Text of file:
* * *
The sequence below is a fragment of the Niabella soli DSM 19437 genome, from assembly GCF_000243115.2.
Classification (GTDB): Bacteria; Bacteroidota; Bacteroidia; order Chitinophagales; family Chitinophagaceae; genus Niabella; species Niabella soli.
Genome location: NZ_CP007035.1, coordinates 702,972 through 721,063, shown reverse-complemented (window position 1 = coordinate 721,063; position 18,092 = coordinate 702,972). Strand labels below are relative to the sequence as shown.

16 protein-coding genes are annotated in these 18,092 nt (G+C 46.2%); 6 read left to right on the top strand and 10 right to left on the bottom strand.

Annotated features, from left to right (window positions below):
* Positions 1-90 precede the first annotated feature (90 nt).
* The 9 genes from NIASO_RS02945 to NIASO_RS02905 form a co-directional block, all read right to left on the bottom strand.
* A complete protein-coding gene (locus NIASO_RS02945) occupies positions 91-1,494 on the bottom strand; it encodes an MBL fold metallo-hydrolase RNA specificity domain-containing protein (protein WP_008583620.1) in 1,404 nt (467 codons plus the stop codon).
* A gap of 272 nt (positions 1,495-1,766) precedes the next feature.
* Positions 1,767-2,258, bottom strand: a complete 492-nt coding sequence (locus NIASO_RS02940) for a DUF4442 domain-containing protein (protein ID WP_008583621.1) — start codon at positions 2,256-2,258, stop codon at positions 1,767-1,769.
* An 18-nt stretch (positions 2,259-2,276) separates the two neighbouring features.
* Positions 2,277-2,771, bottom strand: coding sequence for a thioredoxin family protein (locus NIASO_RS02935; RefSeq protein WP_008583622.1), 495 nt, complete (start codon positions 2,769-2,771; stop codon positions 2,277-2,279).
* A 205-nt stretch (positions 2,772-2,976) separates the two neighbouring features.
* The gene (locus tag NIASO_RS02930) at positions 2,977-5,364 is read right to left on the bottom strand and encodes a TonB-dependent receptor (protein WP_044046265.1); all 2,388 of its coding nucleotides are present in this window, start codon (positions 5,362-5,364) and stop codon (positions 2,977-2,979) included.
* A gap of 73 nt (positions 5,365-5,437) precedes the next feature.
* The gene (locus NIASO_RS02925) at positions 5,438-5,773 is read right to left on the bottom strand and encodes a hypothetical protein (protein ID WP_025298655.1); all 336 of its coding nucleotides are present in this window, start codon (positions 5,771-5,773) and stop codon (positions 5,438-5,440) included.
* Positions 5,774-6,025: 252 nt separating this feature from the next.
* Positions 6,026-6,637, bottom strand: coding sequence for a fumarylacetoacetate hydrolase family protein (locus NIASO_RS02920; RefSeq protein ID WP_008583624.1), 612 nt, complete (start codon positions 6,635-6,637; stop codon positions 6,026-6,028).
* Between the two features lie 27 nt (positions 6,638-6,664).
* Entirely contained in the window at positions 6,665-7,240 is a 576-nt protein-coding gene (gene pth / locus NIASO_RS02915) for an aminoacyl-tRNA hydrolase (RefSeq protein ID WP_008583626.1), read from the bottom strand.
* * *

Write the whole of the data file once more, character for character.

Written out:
The sequence below is a fragment of the Niabella soli DSM 19437 genome, from assembly GCF_000243115.2.
Classification (GTDB): Bacteria; Bacteroidota; Bacteroidia; order Chitinophagales; family Chitinophagaceae; genus Niabella; species Niabella soli.
Genome location: NZ_CP007035.1, coordinates 702,972 through 721,063, shown reverse-complemented (window position 1 = coordinate 721,063; position 18,092 = coordinate 702,972). Strand labels below are relative to the sequence as shown.

16 protein-coding genes are annotated in these 18,092 nt (G+C 46.2%); 6 read left to right on the top strand and 10 right to left on the bottom strand.

Annotated features, from left to right (window positions below):
* Positions 1-90 precede the first annotated feature (90 nt).
* The 9 genes from NIASO_RS02945 to NIASO_RS02905 form a co-directional block, all read right to left on the bottom strand.
* A complete protein-coding gene (locus NIASO_RS02945) occupies positions 91-1,494 on the bottom strand; it encodes an MBL fold metallo-hydrolase RNA specificity domain-containing protein (protein WP_008583620.1) in 1,404 nt (467 codons plus the stop codon).
* A gap of 272 nt (positions 1,495-1,766) precedes the next feature.
* Positions 1,767-2,258, bottom strand: a complete 492-nt coding sequence (locus NIASO_RS02940) for a DUF4442 domain-containing protein (protein ID WP_008583621.1) — start codon at positions 2,256-2,258, stop codon at positions 1,767-1,769.
* An 18-nt stretch (positions 2,259-2,276) separates the two neighbouring features.
* Positions 2,277-2,771, bottom strand: coding sequence for a thioredoxin family protein (locus NIASO_RS02935; RefSeq protein WP_008583622.1), 495 nt, complete (start codon positions 2,769-2,771; stop codon positions 2,277-2,279).
* A 205-nt stretch (positions 2,772-2,976) separates the two neighbouring features.
* The gene (locus tag NIASO_RS02930) at positions 2,977-5,364 is read right to left on the bottom strand and encodes a TonB-dependent receptor (protein WP_044046265.1); all 2,388 of its coding nucleotides are present in this window, start codon (positions 5,362-5,364) and stop codon (positions 2,977-2,979) included.
* A gap of 73 nt (positions 5,365-5,437) precedes the next feature.
* The gene (locus NIASO_RS02925) at positions 5,438-5,773 is read right to left on the bottom strand and encodes a hypothetical protein (protein ID WP_025298655.1); all 336 of its coding nucleotides are present in this window, start codon (positions 5,771-5,773) and stop codon (positions 5,438-5,440) included.
* Positions 5,774-6,025: 252 nt separating this feature from the next.
* Positions 6,026-6,637, bottom strand: coding sequence for a fumarylacetoacetate hydrolase family protein (locus NIASO_RS02920; RefSeq protein ID WP_008583624.1), 612 nt, complete (start codon positions 6,635-6,637; stop codon positions 6,026-6,028).
* Between the two features lie 27 nt (positions 6,638-6,664).
* Entirely contained in the window at positions 6,665-7,240 is a 576-nt protein-coding gene (gene pth / locus NIASO_RS02915) for an aminoacyl-tRNA hydrolase (RefSeq protein ID WP_008583626.1), read from the bottom strand.